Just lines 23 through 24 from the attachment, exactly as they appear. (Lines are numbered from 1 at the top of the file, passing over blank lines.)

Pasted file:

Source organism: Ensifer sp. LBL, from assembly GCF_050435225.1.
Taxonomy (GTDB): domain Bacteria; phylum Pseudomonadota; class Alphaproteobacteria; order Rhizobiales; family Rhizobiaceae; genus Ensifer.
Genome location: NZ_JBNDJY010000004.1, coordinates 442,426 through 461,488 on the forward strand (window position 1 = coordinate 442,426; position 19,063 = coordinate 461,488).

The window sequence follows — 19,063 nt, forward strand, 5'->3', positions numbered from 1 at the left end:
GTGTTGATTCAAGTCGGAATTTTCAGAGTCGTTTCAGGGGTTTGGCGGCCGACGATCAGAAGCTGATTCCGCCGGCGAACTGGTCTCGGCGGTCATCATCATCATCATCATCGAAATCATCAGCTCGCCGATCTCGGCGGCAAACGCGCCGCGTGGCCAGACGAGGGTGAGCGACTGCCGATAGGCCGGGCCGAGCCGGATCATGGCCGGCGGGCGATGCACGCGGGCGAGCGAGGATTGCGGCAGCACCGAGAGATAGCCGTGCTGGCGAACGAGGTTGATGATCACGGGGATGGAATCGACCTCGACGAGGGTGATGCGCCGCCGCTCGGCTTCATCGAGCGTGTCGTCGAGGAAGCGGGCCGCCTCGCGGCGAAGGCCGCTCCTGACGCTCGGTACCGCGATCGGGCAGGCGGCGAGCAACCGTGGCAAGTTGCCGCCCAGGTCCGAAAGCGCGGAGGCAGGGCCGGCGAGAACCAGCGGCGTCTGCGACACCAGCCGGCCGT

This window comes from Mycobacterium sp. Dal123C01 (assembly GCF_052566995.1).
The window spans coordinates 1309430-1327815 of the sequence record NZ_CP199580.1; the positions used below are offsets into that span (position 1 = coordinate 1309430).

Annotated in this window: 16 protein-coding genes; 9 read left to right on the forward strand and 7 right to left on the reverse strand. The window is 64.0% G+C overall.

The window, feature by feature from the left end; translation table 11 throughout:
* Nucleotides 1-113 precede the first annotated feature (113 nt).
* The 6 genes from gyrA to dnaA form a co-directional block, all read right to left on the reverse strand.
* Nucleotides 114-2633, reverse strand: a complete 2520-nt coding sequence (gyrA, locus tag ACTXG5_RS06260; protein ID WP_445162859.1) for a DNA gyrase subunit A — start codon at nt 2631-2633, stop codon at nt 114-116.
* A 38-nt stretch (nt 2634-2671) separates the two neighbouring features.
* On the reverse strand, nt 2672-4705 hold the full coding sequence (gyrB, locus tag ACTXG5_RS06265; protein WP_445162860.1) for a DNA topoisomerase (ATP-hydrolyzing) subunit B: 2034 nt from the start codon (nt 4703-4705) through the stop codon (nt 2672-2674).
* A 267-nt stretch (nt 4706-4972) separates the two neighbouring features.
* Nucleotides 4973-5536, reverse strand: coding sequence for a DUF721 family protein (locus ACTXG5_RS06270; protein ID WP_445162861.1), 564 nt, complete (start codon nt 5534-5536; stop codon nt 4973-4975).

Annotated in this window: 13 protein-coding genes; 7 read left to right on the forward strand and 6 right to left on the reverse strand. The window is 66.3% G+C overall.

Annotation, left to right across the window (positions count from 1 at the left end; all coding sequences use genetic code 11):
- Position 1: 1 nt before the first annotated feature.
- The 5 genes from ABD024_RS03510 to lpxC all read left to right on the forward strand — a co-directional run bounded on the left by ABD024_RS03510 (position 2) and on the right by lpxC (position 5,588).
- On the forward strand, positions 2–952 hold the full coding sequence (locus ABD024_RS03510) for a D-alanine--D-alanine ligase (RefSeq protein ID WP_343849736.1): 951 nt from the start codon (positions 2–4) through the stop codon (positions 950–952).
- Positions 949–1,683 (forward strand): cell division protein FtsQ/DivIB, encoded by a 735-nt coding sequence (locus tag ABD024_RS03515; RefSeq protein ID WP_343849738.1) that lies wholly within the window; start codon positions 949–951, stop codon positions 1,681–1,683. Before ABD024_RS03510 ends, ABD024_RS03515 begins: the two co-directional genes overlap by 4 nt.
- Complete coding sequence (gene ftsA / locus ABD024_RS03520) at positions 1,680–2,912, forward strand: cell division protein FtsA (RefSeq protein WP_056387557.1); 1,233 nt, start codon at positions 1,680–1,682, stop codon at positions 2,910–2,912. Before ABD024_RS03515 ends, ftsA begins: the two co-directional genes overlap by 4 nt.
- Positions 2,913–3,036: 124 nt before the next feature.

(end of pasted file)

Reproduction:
- Complete coding sequence (gene ftsA / locus ABD024_RS03520) at positions 1,680–2,912, forward strand: cell division protein FtsA (RefSeq protein WP_056387557.1); 1,233 nt, start codon at positions 1,680–1,682, stop codon at positions 2,910–2,912. Before ABD024_RS03515 ends, ftsA begins: the two co-directional genes overlap by 4 nt.
- Positions 2,913–3,036: 124 nt before the next feature.